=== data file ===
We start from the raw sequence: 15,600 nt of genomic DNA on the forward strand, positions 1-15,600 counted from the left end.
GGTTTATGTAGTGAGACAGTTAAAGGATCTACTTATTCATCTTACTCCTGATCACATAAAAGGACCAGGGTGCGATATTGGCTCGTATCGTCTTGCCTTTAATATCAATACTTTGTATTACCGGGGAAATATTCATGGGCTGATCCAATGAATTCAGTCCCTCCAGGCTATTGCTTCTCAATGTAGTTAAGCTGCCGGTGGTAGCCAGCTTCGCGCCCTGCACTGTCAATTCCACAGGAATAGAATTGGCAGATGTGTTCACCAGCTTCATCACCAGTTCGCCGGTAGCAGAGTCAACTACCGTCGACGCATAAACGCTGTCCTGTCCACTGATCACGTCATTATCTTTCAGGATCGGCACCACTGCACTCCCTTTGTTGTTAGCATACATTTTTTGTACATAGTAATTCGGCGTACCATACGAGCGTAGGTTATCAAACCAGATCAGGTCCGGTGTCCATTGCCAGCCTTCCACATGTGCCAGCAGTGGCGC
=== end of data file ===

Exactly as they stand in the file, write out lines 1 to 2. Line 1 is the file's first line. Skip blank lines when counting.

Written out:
We start from the raw sequence: 15,600 nt of genomic DNA on the forward strand, positions 1-15,600 counted from the left end.
GGTTTATGTAGTGAGACAGTTAAAGGATCTACTTATTCATCTTACTCCTGATCACATAAAAGGACCAGGGTGCGATATTGGCTCGTATCGTCTTGCCTTTAATATCAATACTTTGTATTACCGGGGAAATATTCATGGGCTGATCCAATGAATTCAGTCCCTCCAGGCTATTGCTTCTCAATGTAGTTAAGCTGCCGGTGGTAGCCAGCTTCGCGCCCTGCACTGTCAATTCCACAGGAATAGAATTGGCAGATGTGTTCACCAGCTTCATCACCAGTTCGCCGGTAGCAGAGTCAACTACCGTCGACGCATAAACGCTGTCCTGTCCACTGATCACGTCATTATCTTTCAGGATCGGCACCACTGCACTCCCTTTGTTGTTAGCATACATTTTTTGTACATAGTAATTCGGCGTACCATACGAGCGTAGGTTATCAAACCAGATCAGGTCCGGTGTCCATTGCCAGCCTTCCACATGTGCCAGCAGTGGCGC